(why doesn’t ‘passage’ rhyme with ‘massage’?)
Our lives are filled with rites of passages, which are essentially events designed to subdivide the random naturality of the human lifespan into socially-defining and law-restraining sections: no-one cares if you’re fourteen and your liver is made of stone – if you touch so much as an alcopop, all Hell is about to break loose.
And while I see the practical benefit of some of these laws, such as children not being allowed to drive, I think it all gets a bit excessive; laws put in place based on age to protect us are understandable, but the different ways we are expected to behave within society based on our age is weird – I don’t care if I’m going to University next year, Spongebob is one of the greatest shows ever produced.
That being said, there is one rite of passage that is not inherently divisive or arbitrarily limiting of one’s actions in society: the great teenage pastime of wearing tight black t-shirts with slogans written on them.
For Materialism-mas this year, I got five of these shirts, containing references to Rise Against, Savlonic, Lordi, Josh Jepson and YuGiOh Abridged, choices that reflect my varied interests in online culture and not-quite pop music.
And it feels cool.
You’ll probably guess that my superficial appearance, and society’s objective judgement of it as ‘attractive’ or ‘unattractive’ is of absolutely no interest to me, but wearing stuff with words on makes me feel associated with that idea or group; yes, I supported them financially by paying them (my dad’s) money, but now I feel like a representative of them in the real world, as I derp around my local area with a shirt emblazoned with a disfigured minotaur’s head.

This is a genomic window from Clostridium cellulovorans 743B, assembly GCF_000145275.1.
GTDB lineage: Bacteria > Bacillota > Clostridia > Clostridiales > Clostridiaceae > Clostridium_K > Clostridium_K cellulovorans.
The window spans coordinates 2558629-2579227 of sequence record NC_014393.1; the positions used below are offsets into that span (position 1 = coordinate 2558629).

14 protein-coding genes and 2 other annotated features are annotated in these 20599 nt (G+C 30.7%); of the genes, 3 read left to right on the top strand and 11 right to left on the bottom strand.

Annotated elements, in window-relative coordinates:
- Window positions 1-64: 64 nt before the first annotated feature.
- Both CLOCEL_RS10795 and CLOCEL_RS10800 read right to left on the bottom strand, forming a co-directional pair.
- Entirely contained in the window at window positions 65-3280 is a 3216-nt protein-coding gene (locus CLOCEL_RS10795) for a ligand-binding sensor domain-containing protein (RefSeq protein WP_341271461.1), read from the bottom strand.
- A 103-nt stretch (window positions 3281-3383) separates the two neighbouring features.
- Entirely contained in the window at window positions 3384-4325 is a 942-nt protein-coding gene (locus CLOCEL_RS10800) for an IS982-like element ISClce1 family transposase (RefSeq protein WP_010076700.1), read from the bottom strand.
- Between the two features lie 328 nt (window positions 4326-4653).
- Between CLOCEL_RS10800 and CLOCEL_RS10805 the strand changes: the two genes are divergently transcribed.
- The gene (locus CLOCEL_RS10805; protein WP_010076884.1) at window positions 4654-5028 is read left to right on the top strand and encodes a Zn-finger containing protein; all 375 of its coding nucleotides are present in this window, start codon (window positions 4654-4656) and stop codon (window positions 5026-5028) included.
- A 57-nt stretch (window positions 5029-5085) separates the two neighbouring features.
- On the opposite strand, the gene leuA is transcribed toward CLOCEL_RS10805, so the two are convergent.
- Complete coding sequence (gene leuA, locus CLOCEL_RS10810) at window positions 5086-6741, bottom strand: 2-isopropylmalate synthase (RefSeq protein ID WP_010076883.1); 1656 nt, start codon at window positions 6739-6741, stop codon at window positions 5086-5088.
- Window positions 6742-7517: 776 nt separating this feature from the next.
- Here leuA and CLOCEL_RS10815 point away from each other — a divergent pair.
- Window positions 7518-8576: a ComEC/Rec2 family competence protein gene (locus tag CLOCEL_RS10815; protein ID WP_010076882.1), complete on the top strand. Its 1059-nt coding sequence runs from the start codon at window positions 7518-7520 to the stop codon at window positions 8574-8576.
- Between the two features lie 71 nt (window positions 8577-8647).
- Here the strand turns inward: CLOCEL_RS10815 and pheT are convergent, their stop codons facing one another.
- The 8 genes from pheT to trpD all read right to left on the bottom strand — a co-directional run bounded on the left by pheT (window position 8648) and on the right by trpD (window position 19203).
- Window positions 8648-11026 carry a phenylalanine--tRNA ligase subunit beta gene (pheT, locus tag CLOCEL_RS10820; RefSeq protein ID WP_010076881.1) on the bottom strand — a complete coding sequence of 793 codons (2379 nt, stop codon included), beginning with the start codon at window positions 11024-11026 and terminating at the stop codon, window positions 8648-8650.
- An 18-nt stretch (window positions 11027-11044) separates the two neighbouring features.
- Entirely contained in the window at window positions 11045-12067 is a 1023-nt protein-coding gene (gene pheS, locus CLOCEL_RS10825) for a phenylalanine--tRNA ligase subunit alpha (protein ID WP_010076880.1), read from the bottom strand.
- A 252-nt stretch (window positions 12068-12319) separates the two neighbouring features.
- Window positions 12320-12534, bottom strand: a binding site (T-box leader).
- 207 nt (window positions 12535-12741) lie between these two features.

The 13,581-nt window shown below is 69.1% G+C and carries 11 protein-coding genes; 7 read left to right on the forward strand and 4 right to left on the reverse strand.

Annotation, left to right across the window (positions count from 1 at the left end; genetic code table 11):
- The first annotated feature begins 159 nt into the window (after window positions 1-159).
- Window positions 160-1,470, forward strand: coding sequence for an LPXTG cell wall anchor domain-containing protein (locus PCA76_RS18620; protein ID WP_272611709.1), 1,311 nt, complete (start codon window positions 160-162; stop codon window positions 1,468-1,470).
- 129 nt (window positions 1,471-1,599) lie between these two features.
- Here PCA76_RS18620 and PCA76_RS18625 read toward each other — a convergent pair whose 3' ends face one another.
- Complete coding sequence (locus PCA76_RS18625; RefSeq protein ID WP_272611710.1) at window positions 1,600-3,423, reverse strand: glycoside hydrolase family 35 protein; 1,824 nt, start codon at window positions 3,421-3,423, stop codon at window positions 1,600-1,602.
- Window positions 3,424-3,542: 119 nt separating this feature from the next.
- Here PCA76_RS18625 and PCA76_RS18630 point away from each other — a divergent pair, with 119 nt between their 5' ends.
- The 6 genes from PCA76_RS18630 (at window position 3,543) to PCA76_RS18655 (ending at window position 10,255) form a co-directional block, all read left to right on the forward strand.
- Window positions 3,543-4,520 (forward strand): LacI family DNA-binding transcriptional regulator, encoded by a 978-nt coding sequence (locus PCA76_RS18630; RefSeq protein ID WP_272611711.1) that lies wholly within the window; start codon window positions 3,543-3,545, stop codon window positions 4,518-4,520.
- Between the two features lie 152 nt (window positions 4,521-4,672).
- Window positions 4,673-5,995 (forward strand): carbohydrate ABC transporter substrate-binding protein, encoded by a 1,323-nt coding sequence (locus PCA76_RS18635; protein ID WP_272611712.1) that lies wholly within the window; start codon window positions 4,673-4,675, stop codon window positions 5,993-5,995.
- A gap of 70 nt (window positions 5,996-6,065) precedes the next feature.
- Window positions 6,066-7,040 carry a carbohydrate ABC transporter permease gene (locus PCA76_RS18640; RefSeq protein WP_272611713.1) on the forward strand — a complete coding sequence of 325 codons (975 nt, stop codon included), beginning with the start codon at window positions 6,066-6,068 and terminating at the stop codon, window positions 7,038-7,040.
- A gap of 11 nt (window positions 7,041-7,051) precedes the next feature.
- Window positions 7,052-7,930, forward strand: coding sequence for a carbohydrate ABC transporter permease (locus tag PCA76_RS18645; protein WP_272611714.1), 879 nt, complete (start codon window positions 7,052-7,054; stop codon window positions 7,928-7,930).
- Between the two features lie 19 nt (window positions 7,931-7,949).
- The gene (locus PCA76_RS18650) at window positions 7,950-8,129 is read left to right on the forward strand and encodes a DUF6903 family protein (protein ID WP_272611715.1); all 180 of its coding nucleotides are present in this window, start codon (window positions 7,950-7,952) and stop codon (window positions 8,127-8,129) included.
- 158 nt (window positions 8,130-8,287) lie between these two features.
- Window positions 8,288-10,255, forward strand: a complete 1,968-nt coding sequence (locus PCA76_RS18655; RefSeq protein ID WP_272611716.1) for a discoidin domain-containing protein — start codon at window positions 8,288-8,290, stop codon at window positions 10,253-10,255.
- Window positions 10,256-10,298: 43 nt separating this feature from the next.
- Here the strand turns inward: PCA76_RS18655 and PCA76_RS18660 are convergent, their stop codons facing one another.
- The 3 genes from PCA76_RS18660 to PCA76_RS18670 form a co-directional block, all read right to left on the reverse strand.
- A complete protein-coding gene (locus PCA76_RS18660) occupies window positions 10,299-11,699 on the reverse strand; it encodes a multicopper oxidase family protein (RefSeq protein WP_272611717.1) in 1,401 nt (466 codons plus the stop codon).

I also feel somehow older in my wearing of said t-shirts; not in an intellectual, meaningful sense, but in that I finally feel like a teenager. I’m hardly going to slope off into my room and start hating everything unconditionally (because it’s much more fun to find specific ways in which our world sucks and angrily blog about them), but I do feel that I’m supporting something unconventional, even if it is just by wearing a t-shirt.
Perhaps this is why I don’t care that my family light-heartedly laugh at my choice in shirts; even jovial opposition reinforces my support of these bands and Internet things. Often, people will be alienated by others for their opinions, especially in regard to the nature of the black shirts we wear as teenagers, but while some people lose themselves in the image and perceived values of the stuff they like (leading to the widespread misconception that every My Chemical Romance fan was a nihilistic self-harmer), I am fully aware of the imperfections of my t-shirts: Lordi are a little over the top, Rise Against’s most recent album was garbage, Josh Jepson’s videos have become stale, YuGiOh Abridged peaked around episode 40 and I don’t even own a Savlonic song on my iPod.
I’m fine with being a teenager with my vaguely anti-establishment t-shirts, but I’m not fine with that being my entire identity: I read books, I play Football Manager, I run and do other things. While my rite of passage into teengership is fun and kinda fulfilling, it’s frankly dangerous to consider this rite the basis for an entire existence – life is way too complicated and broad to base it on one idea or the ideas of one period of that life.
Incidentally, I was going to get an Icon For Hire t-shirt, but forgot about it. I also practice the other great teenage pastime of forgetting once-important things.